Monday, August 1, 2011

Mary Rowlandson and Praying Towns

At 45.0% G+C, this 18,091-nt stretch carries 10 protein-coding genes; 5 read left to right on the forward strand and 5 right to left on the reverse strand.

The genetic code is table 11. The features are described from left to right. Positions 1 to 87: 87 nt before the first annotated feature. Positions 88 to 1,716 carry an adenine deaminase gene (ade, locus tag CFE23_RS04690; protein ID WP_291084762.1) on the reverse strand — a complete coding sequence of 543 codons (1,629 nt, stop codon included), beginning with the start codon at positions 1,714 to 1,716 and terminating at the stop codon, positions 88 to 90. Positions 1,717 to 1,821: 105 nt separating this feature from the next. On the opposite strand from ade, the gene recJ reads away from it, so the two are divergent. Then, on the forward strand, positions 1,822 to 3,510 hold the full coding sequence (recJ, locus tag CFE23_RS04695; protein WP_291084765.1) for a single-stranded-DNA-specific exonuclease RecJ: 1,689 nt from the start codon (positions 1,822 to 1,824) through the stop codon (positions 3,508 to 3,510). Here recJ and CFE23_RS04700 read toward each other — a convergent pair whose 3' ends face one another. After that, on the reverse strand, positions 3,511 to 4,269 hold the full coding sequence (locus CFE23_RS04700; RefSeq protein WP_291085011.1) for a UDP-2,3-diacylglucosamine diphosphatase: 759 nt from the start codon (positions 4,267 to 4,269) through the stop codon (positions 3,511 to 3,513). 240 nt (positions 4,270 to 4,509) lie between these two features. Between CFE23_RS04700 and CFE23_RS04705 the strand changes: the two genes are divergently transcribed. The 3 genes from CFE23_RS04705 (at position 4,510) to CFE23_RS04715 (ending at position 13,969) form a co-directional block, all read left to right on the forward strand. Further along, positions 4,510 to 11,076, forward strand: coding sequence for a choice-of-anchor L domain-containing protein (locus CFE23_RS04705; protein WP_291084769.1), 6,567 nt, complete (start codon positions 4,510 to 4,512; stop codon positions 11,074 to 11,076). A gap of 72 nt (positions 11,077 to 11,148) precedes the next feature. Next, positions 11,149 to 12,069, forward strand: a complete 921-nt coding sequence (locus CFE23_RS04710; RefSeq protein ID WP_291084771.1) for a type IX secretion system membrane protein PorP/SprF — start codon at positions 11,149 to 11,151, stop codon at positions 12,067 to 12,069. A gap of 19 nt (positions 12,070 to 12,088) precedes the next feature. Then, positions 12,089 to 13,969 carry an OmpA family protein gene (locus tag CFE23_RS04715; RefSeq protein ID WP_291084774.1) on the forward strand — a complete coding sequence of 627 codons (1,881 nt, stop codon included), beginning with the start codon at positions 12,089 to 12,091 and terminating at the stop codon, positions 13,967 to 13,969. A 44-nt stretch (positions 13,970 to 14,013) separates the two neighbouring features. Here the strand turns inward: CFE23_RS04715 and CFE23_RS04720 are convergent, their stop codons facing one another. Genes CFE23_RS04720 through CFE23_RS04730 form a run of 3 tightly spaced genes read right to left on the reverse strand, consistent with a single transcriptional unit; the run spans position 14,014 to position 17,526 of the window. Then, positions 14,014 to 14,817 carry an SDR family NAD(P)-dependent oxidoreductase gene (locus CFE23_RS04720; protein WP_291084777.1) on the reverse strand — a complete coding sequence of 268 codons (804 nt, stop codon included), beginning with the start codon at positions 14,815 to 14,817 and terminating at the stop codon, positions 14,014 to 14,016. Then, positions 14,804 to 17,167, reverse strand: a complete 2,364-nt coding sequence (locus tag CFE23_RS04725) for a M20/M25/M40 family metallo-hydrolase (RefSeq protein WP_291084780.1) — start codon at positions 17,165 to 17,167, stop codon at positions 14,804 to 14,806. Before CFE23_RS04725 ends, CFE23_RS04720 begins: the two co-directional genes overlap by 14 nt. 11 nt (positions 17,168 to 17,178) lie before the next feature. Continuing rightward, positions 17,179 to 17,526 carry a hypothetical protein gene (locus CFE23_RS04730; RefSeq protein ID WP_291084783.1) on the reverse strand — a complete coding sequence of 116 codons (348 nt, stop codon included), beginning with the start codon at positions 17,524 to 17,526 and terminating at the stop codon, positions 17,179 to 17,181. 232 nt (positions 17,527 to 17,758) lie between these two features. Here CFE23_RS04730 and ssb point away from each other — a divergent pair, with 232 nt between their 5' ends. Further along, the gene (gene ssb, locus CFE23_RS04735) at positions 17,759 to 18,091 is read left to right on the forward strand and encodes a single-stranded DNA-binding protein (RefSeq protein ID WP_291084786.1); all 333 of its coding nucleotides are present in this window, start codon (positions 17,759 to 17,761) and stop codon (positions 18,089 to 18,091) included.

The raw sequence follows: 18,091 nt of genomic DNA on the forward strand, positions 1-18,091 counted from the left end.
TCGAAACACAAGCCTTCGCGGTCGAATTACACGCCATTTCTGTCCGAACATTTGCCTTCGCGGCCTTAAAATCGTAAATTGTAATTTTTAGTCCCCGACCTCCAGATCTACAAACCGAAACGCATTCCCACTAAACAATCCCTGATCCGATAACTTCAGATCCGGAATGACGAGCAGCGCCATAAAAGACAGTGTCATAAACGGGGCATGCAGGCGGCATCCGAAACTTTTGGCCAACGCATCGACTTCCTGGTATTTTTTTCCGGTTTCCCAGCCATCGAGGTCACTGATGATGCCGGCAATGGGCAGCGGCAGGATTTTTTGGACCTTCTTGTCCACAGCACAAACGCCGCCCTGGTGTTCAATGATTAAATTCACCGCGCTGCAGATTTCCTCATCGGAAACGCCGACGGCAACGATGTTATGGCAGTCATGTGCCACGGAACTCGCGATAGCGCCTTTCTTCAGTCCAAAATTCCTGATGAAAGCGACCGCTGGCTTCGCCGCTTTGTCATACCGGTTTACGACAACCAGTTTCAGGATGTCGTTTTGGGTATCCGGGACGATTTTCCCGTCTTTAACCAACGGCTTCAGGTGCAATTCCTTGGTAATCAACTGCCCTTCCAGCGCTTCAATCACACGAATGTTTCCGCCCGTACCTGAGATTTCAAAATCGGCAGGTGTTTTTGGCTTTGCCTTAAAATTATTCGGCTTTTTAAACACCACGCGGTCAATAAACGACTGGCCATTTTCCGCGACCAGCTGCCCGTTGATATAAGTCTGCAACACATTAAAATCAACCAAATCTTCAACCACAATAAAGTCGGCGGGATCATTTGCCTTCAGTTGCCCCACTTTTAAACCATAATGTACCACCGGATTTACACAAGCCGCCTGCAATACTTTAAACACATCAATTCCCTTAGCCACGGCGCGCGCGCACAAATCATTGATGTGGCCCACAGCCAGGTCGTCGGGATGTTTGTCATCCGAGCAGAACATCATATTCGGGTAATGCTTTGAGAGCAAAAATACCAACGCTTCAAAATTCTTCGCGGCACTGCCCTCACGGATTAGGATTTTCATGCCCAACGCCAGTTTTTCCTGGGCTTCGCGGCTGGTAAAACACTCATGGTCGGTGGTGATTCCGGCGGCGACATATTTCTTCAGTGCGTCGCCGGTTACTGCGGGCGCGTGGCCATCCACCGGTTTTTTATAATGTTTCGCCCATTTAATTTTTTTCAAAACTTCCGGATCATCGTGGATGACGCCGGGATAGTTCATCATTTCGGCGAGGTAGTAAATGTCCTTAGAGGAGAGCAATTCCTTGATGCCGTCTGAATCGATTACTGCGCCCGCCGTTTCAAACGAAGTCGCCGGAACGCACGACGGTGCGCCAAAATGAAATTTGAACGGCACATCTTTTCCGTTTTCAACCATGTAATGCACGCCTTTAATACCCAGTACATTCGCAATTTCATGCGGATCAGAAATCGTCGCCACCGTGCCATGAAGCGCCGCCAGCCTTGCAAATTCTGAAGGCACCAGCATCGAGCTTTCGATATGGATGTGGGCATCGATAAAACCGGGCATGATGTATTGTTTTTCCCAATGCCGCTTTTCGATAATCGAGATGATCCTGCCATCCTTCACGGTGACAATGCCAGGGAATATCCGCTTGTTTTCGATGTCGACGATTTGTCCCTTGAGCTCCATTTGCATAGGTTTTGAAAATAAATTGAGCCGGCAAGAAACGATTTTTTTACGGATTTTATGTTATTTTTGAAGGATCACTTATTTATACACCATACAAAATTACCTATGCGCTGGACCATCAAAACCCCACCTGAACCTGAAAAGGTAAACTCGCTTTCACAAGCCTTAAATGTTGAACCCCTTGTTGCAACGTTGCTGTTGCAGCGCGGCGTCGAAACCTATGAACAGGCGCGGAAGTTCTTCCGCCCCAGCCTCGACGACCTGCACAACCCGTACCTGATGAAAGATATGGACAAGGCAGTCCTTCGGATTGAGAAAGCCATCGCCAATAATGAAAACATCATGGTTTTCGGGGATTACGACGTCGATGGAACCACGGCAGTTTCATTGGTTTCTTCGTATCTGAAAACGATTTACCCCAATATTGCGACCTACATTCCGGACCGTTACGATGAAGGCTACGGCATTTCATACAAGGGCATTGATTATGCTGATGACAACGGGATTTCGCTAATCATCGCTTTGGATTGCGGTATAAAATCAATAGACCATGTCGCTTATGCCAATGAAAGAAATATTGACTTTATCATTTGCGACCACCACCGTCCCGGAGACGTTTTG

Mary Rowlandson and Praying Towns: In February 1675, Indians from the Narragansett, Nipmuc, and Wampanoag tribes attacked Lancaster, Massachusetts. As King Philip's War was underway, they took Mary Rowlandson and her three children captive, in addition to other local Puritan settlers. And since Lancaster was a frontier settlement in close contact with the Praying Town of Nashoba (Littleton), it had numerous missionaries working there. Puritan missionaries like John Eliot established Praying Towns across the Massachusetts Bay Colony to convert local Indians to Christianity. Rowlandson's husband, for example, was the town minister in Lancaster. Ultimately, however, she recounted the harrowing tale of her 11-month captivity in The Sovereignty and Goodness of God (1682). The historical marker pictured above signified the location where Rowlandson's captivity ended, which occurred near Mount Wachusett in Princeton, Massachusetts. Boston residents, particularly women, raised enough money to ransom Rowlandson away from the Indians' sacred grounds at Wachusett.

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